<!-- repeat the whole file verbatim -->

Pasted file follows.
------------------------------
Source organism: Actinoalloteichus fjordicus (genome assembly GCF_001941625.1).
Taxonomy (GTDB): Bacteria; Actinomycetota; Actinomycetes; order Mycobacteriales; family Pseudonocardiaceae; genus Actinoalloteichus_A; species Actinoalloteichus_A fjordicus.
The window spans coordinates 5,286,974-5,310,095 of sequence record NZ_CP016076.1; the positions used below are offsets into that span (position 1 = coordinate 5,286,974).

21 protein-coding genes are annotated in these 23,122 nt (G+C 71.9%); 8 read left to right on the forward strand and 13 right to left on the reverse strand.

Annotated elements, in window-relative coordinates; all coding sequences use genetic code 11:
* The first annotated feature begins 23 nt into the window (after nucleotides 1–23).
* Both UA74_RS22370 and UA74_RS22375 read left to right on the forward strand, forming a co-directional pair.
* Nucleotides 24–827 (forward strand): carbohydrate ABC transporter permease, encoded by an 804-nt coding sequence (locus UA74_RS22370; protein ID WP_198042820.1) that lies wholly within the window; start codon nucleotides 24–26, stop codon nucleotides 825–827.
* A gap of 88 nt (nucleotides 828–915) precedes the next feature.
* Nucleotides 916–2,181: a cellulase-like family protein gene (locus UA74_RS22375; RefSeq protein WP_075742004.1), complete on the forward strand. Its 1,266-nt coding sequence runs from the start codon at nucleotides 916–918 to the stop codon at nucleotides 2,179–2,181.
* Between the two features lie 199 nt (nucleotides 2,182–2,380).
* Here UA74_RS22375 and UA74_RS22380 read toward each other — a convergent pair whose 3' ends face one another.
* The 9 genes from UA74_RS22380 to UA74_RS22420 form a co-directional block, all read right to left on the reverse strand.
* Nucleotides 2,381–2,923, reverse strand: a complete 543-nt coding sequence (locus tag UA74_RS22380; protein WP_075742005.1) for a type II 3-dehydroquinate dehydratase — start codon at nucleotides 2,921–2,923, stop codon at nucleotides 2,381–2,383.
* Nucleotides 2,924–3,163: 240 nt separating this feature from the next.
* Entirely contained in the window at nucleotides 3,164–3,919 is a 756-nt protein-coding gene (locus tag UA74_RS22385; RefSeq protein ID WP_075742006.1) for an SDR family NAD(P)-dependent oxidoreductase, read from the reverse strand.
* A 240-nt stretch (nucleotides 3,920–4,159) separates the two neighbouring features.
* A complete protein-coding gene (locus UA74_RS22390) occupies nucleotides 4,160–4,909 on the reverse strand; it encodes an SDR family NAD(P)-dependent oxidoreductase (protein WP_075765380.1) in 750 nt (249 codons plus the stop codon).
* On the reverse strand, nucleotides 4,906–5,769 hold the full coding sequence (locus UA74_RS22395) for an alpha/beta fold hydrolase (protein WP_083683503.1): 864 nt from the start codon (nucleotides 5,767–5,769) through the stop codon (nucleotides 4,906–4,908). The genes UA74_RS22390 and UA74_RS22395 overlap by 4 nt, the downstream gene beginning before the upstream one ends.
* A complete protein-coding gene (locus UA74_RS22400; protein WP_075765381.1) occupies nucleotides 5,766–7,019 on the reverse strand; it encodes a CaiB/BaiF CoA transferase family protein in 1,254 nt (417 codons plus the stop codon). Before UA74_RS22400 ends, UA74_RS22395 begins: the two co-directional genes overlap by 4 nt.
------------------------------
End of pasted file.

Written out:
Source organism: Actinoalloteichus fjordicus (genome assembly GCF_001941625.1).
Taxonomy (GTDB): Bacteria; Actinomycetota; Actinomycetes; order Mycobacteriales; family Pseudonocardiaceae; genus Actinoalloteichus_A; species Actinoalloteichus_A fjordicus.
The window spans coordinates 5,286,974-5,310,095 of sequence record NZ_CP016076.1; the positions used below are offsets into that span (position 1 = coordinate 5,286,974).

21 protein-coding genes are annotated in these 23,122 nt (G+C 71.9%); 8 read left to right on the forward strand and 13 right to left on the reverse strand.

Annotated elements, in window-relative coordinates; all coding sequences use genetic code 11:
* The first annotated feature begins 23 nt into the window (after nucleotides 1–23).
* Both UA74_RS22370 and UA74_RS22375 read left to right on the forward strand, forming a co-directional pair.
* Nucleotides 24–827 (forward strand): carbohydrate ABC transporter permease, encoded by an 804-nt coding sequence (locus UA74_RS22370; protein ID WP_198042820.1) that lies wholly within the window; start codon nucleotides 24–26, stop codon nucleotides 825–827.
* A gap of 88 nt (nucleotides 828–915) precedes the next feature.
* Nucleotides 916–2,181: a cellulase-like family protein gene (locus UA74_RS22375; RefSeq protein WP_075742004.1), complete on the forward strand. Its 1,266-nt coding sequence runs from the start codon at nucleotides 916–918 to the stop codon at nucleotides 2,179–2,181.
* Between the two features lie 199 nt (nucleotides 2,182–2,380).
* Here UA74_RS22375 and UA74_RS22380 read toward each other — a convergent pair whose 3' ends face one another.
* The 9 genes from UA74_RS22380 to UA74_RS22420 form a co-directional block, all read right to left on the reverse strand.
* Nucleotides 2,381–2,923, reverse strand: a complete 543-nt coding sequence (locus tag UA74_RS22380; protein WP_075742005.1) for a type II 3-dehydroquinate dehydratase — start codon at nucleotides 2,921–2,923, stop codon at nucleotides 2,381–2,383.
* Nucleotides 2,924–3,163: 240 nt separating this feature from the next.
* Entirely contained in the window at nucleotides 3,164–3,919 is a 756-nt protein-coding gene (locus tag UA74_RS22385; RefSeq protein ID WP_075742006.1) for an SDR family NAD(P)-dependent oxidoreductase, read from the reverse strand.
* A 240-nt stretch (nucleotides 3,920–4,159) separates the two neighbouring features.
* A complete protein-coding gene (locus UA74_RS22390) occupies nucleotides 4,160–4,909 on the reverse strand; it encodes an SDR family NAD(P)-dependent oxidoreductase (protein WP_075765380.1) in 750 nt (249 codons plus the stop codon).
* On the reverse strand, nucleotides 4,906–5,769 hold the full coding sequence (locus UA74_RS22395) for an alpha/beta fold hydrolase (protein WP_083683503.1): 864 nt from the start codon (nucleotides 5,767–5,769) through the stop codon (nucleotides 4,906–4,908). The genes UA74_RS22390 and UA74_RS22395 overlap by 4 nt, the downstream gene beginning before the upstream one ends.
* A complete protein-coding gene (locus UA74_RS22400; protein WP_075765381.1) occupies nucleotides 5,766–7,019 on the reverse strand; it encodes a CaiB/BaiF CoA transferase family protein in 1,254 nt (417 codons plus the stop codon). Before UA74_RS22400 ends, UA74_RS22395 begins: the two co-directional genes overlap by 4 nt.